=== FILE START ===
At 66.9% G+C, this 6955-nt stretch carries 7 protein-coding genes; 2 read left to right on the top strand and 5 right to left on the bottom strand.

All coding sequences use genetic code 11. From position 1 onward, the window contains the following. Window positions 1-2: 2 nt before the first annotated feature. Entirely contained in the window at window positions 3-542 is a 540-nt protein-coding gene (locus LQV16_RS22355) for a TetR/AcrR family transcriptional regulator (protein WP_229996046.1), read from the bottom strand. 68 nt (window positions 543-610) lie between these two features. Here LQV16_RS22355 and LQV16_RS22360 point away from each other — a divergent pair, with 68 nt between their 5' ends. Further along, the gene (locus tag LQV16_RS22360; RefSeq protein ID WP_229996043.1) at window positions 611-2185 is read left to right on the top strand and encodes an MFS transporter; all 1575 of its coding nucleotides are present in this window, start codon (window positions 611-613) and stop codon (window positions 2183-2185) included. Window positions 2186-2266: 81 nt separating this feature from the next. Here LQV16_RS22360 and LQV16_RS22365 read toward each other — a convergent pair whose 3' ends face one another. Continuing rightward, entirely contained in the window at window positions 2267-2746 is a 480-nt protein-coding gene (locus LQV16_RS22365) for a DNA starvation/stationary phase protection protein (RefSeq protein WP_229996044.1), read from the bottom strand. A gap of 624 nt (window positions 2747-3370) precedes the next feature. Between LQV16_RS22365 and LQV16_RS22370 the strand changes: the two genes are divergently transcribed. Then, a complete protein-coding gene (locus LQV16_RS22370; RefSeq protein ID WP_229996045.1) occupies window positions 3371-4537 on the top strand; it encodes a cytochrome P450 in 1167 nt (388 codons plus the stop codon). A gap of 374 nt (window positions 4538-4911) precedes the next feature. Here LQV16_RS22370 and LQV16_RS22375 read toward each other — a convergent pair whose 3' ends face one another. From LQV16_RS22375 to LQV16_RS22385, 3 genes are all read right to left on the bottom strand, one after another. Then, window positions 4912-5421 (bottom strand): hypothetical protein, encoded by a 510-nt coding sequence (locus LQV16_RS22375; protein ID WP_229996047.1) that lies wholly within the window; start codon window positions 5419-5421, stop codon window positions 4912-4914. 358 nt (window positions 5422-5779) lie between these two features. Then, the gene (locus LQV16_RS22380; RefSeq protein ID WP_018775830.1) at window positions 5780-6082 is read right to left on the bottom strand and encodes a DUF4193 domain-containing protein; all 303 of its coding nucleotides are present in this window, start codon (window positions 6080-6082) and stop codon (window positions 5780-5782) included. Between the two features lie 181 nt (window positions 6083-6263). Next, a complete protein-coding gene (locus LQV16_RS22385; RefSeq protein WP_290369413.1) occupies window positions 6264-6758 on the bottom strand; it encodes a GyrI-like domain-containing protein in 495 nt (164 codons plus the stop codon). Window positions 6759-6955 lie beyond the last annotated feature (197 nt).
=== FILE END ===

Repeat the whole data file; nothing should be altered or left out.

At 66.9% G+C, this 6955-nt stretch carries 7 protein-coding genes; 2 read left to right on the top strand and 5 right to left on the bottom strand.

All coding sequences use genetic code 11. From position 1 onward, the window contains the following. Window positions 1-2: 2 nt before the first annotated feature. Entirely contained in the window at window positions 3-542 is a 540-nt protein-coding gene (locus LQV16_RS22355) for a TetR/AcrR family transcriptional regulator (protein WP_229996046.1), read from the bottom strand. 68 nt (window positions 543-610) lie between these two features. Here LQV16_RS22355 and LQV16_RS22360 point away from each other — a divergent pair, with 68 nt between their 5' ends. Further along, the gene (locus tag LQV16_RS22360; RefSeq protein ID WP_229996043.1) at window positions 611-2185 is read left to right on the top strand and encodes an MFS transporter; all 1575 of its coding nucleotides are present in this window, start codon (window positions 611-613) and stop codon (window positions 2183-2185) included. Window positions 2186-2266: 81 nt separating this feature from the next. Here LQV16_RS22360 and LQV16_RS22365 read toward each other — a convergent pair whose 3' ends face one another. Continuing rightward, entirely contained in the window at window positions 2267-2746 is a 480-nt protein-coding gene (locus LQV16_RS22365) for a DNA starvation/stationary phase protection protein (RefSeq protein WP_229996044.1), read from the bottom strand. A gap of 624 nt (window positions 2747-3370) precedes the next feature. Between LQV16_RS22365 and LQV16_RS22370 the strand changes: the two genes are divergently transcribed. Then, a complete protein-coding gene (locus LQV16_RS22370; RefSeq protein ID WP_229996045.1) occupies window positions 3371-4537 on the top strand; it encodes a cytochrome P450 in 1167 nt (388 codons plus the stop codon). A gap of 374 nt (window positions 4538-4911) precedes the next feature. Here LQV16_RS22370 and LQV16_RS22375 read toward each other — a convergent pair whose 3' ends face one another. From LQV16_RS22375 to LQV16_RS22385, 3 genes are all read right to left on the bottom strand, one after another. Then, window positions 4912-5421 (bottom strand): hypothetical protein, encoded by a 510-nt coding sequence (locus LQV16_RS22375; protein ID WP_229996047.1) that lies wholly within the window; start codon window positions 5419-5421, stop codon window positions 4912-4914. 358 nt (window positions 5422-5779) lie between these two features. Then, the gene (locus LQV16_RS22380; RefSeq protein ID WP_018775830.1) at window positions 5780-6082 is read right to left on the bottom strand and encodes a DUF4193 domain-containing protein; all 303 of its coding nucleotides are present in this window, start codon (window positions 6080-6082) and stop codon (window positions 5780-5782) included. Between the two features lie 181 nt (window positions 6083-6263). Next, a complete protein-coding gene (locus LQV16_RS22385; RefSeq protein WP_290369413.1) occupies window positions 6264-6758 on the bottom strand; it encodes a GyrI-like domain-containing protein in 495 nt (164 codons plus the stop codon). Window positions 6759-6955 lie beyond the last annotated feature (197 nt).